Tristram Stuart, a British researcher and activist on food waste said that, rich countries are facing an unprecedented food surplus, creating an ever greater gap with developing countries. According to the book entitled “Uncovering the Global Food Scandal” (2009), over 60 per cent of waste could be avoided and the food that is now lost, could be consumed if it was managed more efficiently.
Among the virtuous models to follow, Tristram Stuart mentions the initiatives launched by supermarkets in Europe, where food that is unsold and about to expire is donated  to the voluntary sector, or the awareness campaign “Last Minute Market” presented by the University of  Bologna to the European Parliament in October 2010. Tristram Stuart also supports the full utilization of animal resources. The consumption of offal in Europe has fallen by 50 per cent over the past 30 years. He also mentions best practices such as recycling surplus animal food.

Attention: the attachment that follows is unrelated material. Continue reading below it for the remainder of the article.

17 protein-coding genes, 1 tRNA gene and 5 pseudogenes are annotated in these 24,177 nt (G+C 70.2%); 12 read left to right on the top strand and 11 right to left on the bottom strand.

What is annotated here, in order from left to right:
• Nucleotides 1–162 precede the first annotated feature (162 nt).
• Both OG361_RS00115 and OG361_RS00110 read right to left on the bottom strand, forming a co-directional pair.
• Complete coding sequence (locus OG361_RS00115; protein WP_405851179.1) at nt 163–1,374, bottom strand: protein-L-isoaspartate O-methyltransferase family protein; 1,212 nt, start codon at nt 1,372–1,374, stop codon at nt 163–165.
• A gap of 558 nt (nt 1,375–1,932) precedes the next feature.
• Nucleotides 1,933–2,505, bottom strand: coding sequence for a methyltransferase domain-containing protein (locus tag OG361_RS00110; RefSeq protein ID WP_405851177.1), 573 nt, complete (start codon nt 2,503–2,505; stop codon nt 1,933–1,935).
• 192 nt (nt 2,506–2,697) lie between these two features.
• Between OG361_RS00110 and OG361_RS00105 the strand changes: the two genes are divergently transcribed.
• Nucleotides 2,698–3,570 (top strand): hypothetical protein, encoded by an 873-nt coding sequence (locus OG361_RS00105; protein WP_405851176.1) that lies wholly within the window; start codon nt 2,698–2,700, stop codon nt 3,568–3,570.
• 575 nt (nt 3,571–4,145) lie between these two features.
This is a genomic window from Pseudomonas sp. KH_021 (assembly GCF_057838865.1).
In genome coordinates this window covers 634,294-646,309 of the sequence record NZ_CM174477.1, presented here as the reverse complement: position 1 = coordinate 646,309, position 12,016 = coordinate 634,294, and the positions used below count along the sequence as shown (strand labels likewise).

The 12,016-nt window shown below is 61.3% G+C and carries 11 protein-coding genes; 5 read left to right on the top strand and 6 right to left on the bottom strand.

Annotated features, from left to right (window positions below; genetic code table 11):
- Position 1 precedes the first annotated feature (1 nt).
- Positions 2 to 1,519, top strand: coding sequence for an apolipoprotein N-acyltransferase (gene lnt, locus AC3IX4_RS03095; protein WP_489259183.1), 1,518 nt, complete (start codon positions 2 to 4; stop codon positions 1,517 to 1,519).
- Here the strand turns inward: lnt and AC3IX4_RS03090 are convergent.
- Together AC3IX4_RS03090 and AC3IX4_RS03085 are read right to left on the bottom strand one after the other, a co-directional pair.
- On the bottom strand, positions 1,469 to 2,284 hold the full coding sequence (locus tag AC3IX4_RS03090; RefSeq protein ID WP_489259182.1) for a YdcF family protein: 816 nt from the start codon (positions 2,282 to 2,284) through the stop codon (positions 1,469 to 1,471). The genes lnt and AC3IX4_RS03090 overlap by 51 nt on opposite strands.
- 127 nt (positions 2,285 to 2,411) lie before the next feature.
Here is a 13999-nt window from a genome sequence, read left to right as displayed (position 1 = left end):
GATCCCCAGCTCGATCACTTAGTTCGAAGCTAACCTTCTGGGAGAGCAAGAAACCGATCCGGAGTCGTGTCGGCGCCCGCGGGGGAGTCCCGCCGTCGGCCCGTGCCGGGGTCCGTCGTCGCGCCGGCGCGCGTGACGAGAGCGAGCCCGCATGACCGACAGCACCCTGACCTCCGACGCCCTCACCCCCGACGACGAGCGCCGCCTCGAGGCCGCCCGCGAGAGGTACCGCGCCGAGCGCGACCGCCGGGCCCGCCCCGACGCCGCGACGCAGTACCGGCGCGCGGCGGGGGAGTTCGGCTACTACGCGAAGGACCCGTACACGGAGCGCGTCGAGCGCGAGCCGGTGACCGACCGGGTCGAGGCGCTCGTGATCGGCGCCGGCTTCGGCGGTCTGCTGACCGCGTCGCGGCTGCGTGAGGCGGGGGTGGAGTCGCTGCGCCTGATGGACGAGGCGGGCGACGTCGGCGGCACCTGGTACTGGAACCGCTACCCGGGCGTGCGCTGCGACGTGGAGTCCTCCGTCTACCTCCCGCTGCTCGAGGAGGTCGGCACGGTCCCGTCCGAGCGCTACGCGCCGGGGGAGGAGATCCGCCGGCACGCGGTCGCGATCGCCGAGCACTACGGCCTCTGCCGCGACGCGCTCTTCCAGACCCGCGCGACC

Developing countries are also not immune of the problems of food wastage. Lack of proper infrastructure and storage units for goods are the primary causes of major loss of food. In Chad for example, the biggest problem is at the beginning of the food chain, where environmental crisis or climate disasters lead to the total loss of the grain harvest. However, in contrast to industrialized countries, in sub-Saharan Africa food wastage is very minimal.
John Orchard, a researcher at the University of Greenwich (UK) tried to explain the situation in Africa by saying, “for years we have been interested in food waste and losses in post-harvest activities. Among the priorities to be addressed there is the need to improve the quality of food and not to focus on increasing food production. In many African countries, consumers do not throw anything away, not even the rotten food.”
In Africa, post-harvest losses represent 25 per cent of cereal production and up to 50 per cent when there are vulnerable crops such as fruits, vegetables and tubers. To address the problem, John Orchard insists on a more intense and fruitful collaboration between the institutions, cooperatives, grain markets, but also on the access to advanced technologies, especially for storage.